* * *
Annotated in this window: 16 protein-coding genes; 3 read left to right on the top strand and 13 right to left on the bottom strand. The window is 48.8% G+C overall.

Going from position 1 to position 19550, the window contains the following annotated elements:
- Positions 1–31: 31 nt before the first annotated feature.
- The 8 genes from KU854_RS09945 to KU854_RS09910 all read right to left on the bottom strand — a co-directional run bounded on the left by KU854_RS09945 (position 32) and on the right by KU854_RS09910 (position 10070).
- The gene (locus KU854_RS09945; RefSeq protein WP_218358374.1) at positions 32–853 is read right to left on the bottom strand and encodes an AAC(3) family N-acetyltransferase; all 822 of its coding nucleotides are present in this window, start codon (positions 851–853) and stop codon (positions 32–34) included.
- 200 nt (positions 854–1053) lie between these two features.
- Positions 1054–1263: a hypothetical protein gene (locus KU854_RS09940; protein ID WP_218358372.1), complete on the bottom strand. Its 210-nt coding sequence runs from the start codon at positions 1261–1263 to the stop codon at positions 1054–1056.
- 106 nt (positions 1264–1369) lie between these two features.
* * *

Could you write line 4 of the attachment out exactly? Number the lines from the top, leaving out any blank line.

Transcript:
- The 8 genes from KU854_RS09945 to KU854_RS09910 all read right to left on the bottom strand — a co-directional run bounded on the left by KU854_RS09945 (position 32) and on the right by KU854_RS09910 (position 10070).